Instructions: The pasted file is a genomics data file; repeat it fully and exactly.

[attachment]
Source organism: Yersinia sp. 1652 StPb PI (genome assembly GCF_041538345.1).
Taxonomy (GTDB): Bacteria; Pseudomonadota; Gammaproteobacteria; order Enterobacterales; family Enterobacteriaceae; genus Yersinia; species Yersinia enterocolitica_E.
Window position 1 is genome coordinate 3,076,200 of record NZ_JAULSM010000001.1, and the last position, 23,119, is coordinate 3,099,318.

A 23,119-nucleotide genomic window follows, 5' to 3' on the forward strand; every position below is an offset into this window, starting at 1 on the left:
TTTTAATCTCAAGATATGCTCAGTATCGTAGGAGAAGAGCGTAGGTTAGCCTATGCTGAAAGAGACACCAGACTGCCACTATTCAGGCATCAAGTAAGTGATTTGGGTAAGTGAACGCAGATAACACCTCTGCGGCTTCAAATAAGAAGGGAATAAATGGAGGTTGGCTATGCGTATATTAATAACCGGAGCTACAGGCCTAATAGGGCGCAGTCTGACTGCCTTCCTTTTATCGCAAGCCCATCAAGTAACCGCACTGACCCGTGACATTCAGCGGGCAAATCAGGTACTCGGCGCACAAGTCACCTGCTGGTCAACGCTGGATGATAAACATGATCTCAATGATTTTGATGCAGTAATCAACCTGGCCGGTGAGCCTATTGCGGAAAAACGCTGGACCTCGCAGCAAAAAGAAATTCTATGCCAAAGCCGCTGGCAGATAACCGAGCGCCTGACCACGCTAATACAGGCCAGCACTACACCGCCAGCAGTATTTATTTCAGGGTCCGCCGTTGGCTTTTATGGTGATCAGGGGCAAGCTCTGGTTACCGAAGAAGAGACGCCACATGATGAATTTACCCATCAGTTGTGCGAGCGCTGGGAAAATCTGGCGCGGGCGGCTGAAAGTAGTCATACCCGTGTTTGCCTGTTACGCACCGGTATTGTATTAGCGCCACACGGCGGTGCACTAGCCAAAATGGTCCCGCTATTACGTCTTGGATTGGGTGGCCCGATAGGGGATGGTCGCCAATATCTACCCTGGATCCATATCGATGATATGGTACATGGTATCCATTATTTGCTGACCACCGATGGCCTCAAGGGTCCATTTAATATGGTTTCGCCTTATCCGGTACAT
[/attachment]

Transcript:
Source organism: Yersinia sp. 1652 StPb PI (genome assembly GCF_041538345.1).
Taxonomy (GTDB): Bacteria; Pseudomonadota; Gammaproteobacteria; order Enterobacterales; family Enterobacteriaceae; genus Yersinia; species Yersinia enterocolitica_E.
Window position 1 is genome coordinate 3,076,200 of record NZ_JAULSM010000001.1, and the last position, 23,119, is coordinate 3,099,318.

A 23,119-nucleotide genomic window follows, 5' to 3' on the forward strand; every position below is an offset into this window, starting at 1 on the left:
TTTTAATCTCAAGATATGCTCAGTATCGTAGGAGAAGAGCGTAGGTTAGCCTATGCTGAAAGAGACACCAGACTGCCACTATTCAGGCATCAAGTAAGTGATTTGGGTAAGTGAACGCAGATAACACCTCTGCGGCTTCAAATAAGAAGGGAATAAATGGAGGTTGGCTATGCGTATATTAATAACCGGAGCTACAGGCCTAATAGGGCGCAGTCTGACTGCCTTCCTTTTATCGCAAGCCCATCAAGTAACCGCACTGACCCGTGACATTCAGCGGGCAAATCAGGTACTCGGCGCACAAGTCACCTGCTGGTCAACGCTGGATGATAAACATGATCTCAATGATTTTGATGCAGTAATCAACCTGGCCGGTGAGCCTATTGCGGAAAAACGCTGGACCTCGCAGCAAAAAGAAATTCTATGCCAAAGCCGCTGGCAGATAACCGAGCGCCTGACCACGCTAATACAGGCCAGCACTACACCGCCAGCAGTATTTATTTCAGGGTCCGCCGTTGGCTTTTATGGTGATCAGGGGCAAGCTCTGGTTACCGAAGAAGAGACGCCACATGATGAATTTACCCATCAGTTGTGCGAGCGCTGGGAAAATCTGGCGCGGGCGGCTGAAAGTAGTCATACCCGTGTTTGCCTGTTACGCACCGGTATTGTATTAGCGCCACACGGCGGTGCACTAGCCAAAATGGTCCCGCTATTACGTCTTGGATTGGGTGGCCCGATAGGGGATGGTCGCCAATATCTACCCTGGATCCATATCGATGATATGGTACATGGTATCCATTATTTGCTGACCACCGATGGCCTCAAGGGTCCATTTAATATGGTTTCGCCTTATCCGGTACAT